Adashino and Ginko in the heat of the night (and day). Written with prompts from qwerty.
Ginko merely regards Adashino with the same expression that he has answered all his previous queries, which is none at all, before remarking that it would be impossible for them to retrace their steps in the rapidly encroaching darkness. Better to wait until dawn, when the path towards the river will be more easily visible.
Today's trek has been the longest yet; it is already the second evening, and for a country physician unused to traveling further than the nearest town, what initially seemed to be a short excursion into the mountains to collect rare and (according to his guide) highly efficacious herbs has taken on the proportions of an expedition to nowhere, with no sign of the mythical plants, and no end in sight. Adashino has not uttered a single word of reproach or regret except to sigh and comment that it would have taken him only a day to get to the apothecary in the next village and back. Although Ginko knows that this is true, he is also aware that Adashino usually stays rather longer than that, to exchange news and medical information with whichever fellow members of the profession who happen to be in the vicinity, and the occasional wandering mushishi as well.
Adashino, who had been studying his map with such intensity that a hole could have appeared in the paper even without benefit of his monocle, looks up with shining eyes at his companion.
"I've heard of these caves before, the mineral springs here are reputed to be ideal for restoring vitality!"
Before Ginko can stop him, he has bounded in the direction of the caves with an enthusiasm completely at odds with his previous demeanour. By the time the mushishi has reached the entrance, Adashino is standing in the middle of the cavern, face turned upwards admiringly towards an immense stalactite twisting down from the roof, its base invisible in the darkness high above them; the doctor's expression turns blissful as a huge drop of crystal-clear water splashes his face, and he involuntarily opens his mouth to take in the cool refreshing liquid.
There is nothing Ginko can do now; the best thing, as he had originally told Adashino, is to wait it out until morning.
He tries to get some rest while Adashino becomes increasingly animated in sketching the strange shapes of the rock formations and exclaiming excitedly at the water's marvelous powers of rejuvenation, but is reluctant to speculate about their constituents and refuses to let Adashino fill his flask with it.
When it becomes obvious that the brightness in Adashino's eyes is more fever than fascination, and that his ramblings and writings have taken on an uncharacteristic incoherence, Ginko binds the doctor firmly in his coat, securing his hands and feet with a stout rope that they had never got the opportunity to use, taking care not to come into direct contact with his streaming face and the small dribble at the corner of his mouth, and settles back with his pipe to wait for Adashino to sweat it out.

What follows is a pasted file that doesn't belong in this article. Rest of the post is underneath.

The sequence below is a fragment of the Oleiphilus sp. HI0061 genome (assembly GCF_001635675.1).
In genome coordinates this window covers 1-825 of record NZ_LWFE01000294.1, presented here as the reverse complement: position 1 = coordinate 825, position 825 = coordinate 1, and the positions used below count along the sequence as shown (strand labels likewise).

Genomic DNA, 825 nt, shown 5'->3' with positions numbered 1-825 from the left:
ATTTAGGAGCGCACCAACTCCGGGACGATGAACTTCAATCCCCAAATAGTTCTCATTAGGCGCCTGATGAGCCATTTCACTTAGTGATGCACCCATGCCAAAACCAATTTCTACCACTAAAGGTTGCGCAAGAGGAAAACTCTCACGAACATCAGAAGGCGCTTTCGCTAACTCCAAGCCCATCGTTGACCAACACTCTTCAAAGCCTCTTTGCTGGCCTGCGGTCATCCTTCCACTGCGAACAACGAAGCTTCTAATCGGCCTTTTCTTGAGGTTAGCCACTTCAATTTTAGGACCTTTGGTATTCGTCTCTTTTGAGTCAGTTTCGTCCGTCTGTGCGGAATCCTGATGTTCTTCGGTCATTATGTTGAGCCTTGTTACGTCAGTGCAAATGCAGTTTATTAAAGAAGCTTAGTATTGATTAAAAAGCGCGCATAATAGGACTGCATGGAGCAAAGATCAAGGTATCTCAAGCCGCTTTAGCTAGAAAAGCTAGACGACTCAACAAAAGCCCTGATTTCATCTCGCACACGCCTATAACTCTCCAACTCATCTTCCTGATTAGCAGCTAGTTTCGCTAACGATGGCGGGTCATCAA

The night has a thousand eyes, none watching Adashino's groaning and rocking as keenly as Ginko from a dry corner of the cave; only his vigilance allows him to dodge Adashino's sudden lunge which leaves the doctor sprawled on the floor, panting and staring thirstily at him. Ginko watches impassively until Adashino's eyes close and the rictus of his face relaxes into his usual features. Only after surveying the smoke-wreathed surroundings and kicking the prone form a few times for good measure, does the mushishi prop Adashino up in his arms and pour the contents of his own water-bottle into his mouth a little at a time, stroking his throat to facilitate swallowing.
Adashino's consciousness returns with the light, and he avoids Ginko's eye for the rest of the morning; the necessity of conserving energy for the long journey home is only part of the reason that they fall silent after a short exchange soon after Adashino has managed to recall most of the night's events in vague form.
"I didn't, er, trouble you too much, I hope?"
"No more than usual."
After a pause during which Adashino finds several shrubs more interesting than his medical knowledge warrants, he clears his throat and mumbles,
"Mushi made me do it, didn't they."
"If you say so."
"I shall correct that map the moment I get back to the village."
The sun is high in the sky when they reach the river. Ginko bends to wash his face, cupping his hands to bring the water to his lips. Adashino watches, wondering if it is the heat that is stifling him.